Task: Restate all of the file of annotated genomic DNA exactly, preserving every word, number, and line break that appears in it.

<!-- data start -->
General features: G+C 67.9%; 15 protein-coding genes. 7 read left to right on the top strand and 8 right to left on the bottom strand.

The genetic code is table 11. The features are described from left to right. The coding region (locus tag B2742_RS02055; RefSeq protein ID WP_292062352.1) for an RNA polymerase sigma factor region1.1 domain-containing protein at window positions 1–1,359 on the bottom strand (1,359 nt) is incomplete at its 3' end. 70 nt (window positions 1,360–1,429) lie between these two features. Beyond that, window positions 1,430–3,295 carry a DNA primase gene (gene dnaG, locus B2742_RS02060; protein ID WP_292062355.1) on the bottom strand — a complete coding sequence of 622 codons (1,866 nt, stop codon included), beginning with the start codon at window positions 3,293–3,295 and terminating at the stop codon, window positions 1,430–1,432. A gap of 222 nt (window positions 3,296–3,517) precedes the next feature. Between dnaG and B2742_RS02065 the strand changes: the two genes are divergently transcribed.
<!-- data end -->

General features: G+C 67.9%; 15 protein-coding genes. 7 read left to right on the top strand and 8 right to left on the bottom strand.

The genetic code is table 11. The features are described from left to right. The coding region (locus tag B2742_RS02055; RefSeq protein ID WP_292062352.1) for an RNA polymerase sigma factor region1.1 domain-containing protein at window positions 1–1,359 on the bottom strand (1,359 nt) is incomplete at its 3' end. 70 nt (window positions 1,360–1,429) lie between these two features. Beyond that, window positions 1,430–3,295 carry a DNA primase gene (gene dnaG, locus B2742_RS02060; protein ID WP_292062355.1) on the bottom strand — a complete coding sequence of 622 codons (1,866 nt, stop codon included), beginning with the start codon at window positions 3,293–3,295 and terminating at the stop codon, window positions 1,430–1,432. A gap of 222 nt (window positions 3,296–3,517) precedes the next feature. Between dnaG and B2742_RS02065 the strand changes: the two genes are divergently transcribed.